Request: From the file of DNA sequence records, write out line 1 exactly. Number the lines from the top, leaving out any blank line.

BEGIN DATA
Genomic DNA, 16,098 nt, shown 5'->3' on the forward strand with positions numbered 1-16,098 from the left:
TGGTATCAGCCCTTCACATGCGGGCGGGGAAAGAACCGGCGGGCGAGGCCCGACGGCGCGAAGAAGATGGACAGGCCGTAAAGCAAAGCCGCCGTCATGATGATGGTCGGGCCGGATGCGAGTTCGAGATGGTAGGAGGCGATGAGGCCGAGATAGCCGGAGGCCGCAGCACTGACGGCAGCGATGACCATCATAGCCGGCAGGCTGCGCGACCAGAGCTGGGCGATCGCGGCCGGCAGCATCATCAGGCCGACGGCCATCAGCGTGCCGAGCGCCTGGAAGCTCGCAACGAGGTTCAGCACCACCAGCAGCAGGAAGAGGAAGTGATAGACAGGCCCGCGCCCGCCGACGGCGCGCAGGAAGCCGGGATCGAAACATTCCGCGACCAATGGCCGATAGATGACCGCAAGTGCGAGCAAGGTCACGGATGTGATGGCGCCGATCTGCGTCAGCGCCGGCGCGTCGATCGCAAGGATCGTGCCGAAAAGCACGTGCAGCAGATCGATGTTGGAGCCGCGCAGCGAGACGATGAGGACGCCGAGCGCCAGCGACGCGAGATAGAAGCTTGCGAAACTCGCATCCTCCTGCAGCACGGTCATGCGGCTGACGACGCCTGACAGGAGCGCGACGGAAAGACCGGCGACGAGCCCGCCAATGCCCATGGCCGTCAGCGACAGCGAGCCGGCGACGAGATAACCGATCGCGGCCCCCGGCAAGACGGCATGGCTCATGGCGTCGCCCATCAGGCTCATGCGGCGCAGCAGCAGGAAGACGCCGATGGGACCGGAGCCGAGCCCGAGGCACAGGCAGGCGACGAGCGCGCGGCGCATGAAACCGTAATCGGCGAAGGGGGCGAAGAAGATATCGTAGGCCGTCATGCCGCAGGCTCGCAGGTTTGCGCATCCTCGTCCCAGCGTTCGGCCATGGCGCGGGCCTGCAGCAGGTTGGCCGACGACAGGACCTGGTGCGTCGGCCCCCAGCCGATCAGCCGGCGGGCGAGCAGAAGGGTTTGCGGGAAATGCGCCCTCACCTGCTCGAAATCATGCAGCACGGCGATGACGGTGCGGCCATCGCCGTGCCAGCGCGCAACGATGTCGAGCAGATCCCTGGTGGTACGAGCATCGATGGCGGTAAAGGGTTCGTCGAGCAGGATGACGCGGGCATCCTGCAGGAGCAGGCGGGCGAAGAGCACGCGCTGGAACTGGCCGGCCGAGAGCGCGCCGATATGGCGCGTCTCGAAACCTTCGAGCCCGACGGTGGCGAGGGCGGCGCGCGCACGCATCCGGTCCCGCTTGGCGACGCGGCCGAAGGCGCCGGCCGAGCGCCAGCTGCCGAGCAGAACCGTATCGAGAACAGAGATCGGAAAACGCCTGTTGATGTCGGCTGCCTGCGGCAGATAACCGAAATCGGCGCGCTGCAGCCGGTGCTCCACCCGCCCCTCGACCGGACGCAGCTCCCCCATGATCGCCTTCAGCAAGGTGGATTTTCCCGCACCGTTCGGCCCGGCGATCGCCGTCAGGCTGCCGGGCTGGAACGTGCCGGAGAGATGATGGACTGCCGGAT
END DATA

Genomic DNA, 16,098 nt, shown 5'->3' on the forward strand with positions numbered 1-16,098 from the left: